COF News & Events
Overgrazing by millions of sheep and goats is the primary cause of degraded land in the Mongolian Steppe, one of the largest remaining grassland ecosystems in the world, Oregon State University researchers say in a new report. “This is a pretty serious issue,” said Thomas Hilker, an assistant professor in the OSU College of Forestry. “Regionally, this is a huge area in which the land is being degraded and the food supply for local people is being reduced."
Mushroom gatherers set out in Oregon forests Tuesday for the first day of Matsutake season. Forestry assistant professor Dan Luoma's specialty is Forest Mycology. And when it comes to the Matsutake, he’s a fan. “Its flavor has been described as a cross between cinnamon red hots and dirty socks. That doesn’t necessarily sound all that appealing, but it’s just a unique flavor and aroma profile that myself and many, many other people find really appealing,” said Luoma.
Congress should make sure Indian forests have funding necessary to benefit the economy and environment, according to guest columnists John Gordon and John Sessions. John Sessions is a professor in the Department of Forest Engineering, Resources and Management in the College of Forestry.
Why, you ask, don't all those Oregon forest owners just call up FSC and get themselves LEED legal? The answer -- surprise! -- is complicated, and it has a lot to do with the nature of west-side Oregon forests and with modest differences between the programs themselves. "Substantively, there isn't a huge difference" between the two programs' requirements here, says Kevin Boston, a professor at Oregon State University's college of forestry. But small differences can matter, and one, he points out, involves maximum clear-cut size. While clear-cuts may not be popular, they're appropriate in forests dominated by Douglas fir, a species that needs full sunlight to regenerate.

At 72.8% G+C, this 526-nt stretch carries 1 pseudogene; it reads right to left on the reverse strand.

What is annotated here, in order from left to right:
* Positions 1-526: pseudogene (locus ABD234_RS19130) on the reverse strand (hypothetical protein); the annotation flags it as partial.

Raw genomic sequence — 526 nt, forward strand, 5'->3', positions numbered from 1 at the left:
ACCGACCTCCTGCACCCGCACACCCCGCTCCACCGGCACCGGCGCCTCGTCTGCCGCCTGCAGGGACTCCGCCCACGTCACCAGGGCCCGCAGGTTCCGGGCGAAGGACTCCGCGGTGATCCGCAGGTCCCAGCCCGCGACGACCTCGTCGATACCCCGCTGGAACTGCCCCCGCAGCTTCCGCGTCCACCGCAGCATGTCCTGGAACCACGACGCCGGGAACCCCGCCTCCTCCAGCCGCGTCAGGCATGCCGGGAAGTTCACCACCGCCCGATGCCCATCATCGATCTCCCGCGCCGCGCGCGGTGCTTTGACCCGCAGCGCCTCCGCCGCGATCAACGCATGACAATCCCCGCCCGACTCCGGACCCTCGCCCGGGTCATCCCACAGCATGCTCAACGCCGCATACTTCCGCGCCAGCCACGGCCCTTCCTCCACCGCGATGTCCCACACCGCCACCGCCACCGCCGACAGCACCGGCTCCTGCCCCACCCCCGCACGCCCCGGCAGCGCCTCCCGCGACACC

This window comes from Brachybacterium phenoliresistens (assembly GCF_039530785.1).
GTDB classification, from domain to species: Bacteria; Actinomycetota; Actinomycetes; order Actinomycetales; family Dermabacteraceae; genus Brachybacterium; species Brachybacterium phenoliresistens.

The Right Trail, a trails mapping website for Benton County, has just launched. This collaborative project is a free resource for public trails, where everyone from casual visitors to serious outdoor recreationists can search for new places to run, walk the dog, watch birds, or find family-friendly natural areas. OSU College Forests helped fund the site and was one of many organizations working together for the last three years to create it—a unique partnership of government, non-profit and trails enthusiasts.
Oregon State University announced it has received a five-year, $4 million grant from the U.S. Department of Agriculture to investigate increasing impacts of drought, insect attacks and fires on forests in the West, and to project how the influence of climate change may affect forest die-offs in the future. FES professor Beverly Law is one of the lead investigators on this project.
In another example of how the return of a top predator can have far-reaching ecological effects, researchers have found that the reintroduction of the gray wolf to Yellowstone National Park has boosted an important food source for the threatened grizzly bear. “The grizzly bear uses some of the same plants that the prey of the wolf uses,” said William Ripple, an Oregon State University professor of forest ecosystems and lead author of the study.
When it comes to finding great hikes that don’t require a long drive, it would be difficult to do much better than McDonald-Dunn Experimental Forest southwest of Salem.The Oregon State University forest is a breeding ground for research on the management of trees and ecosystems and home to all types of forest across the West Coast.
In a pilot program designed to help connect faculty and students to the management of OSU’s College Forests, three proposals have been funded for 2013-2014 to research the following topics:
The 10 proposals received spanned the mission areas of the College Forests and supported its management in various ways. It’s hoped that more funds will be available for another round of proposals in the coming year.
College of Forestry professors Michael Wing and Sara Robinson will be among the speakers featured at this year's Da Vinci Days festival, July 19-20. Robinson combines science and art in a technique called spalting, a process by which fungi create unique patterns and colors in wood. Wing is exploring an emerging avenue of surveying using unmanned aerial systems, better known as drones. Drones could be used to survey forests, aid search and rescue operations and help fight fires, Wing said.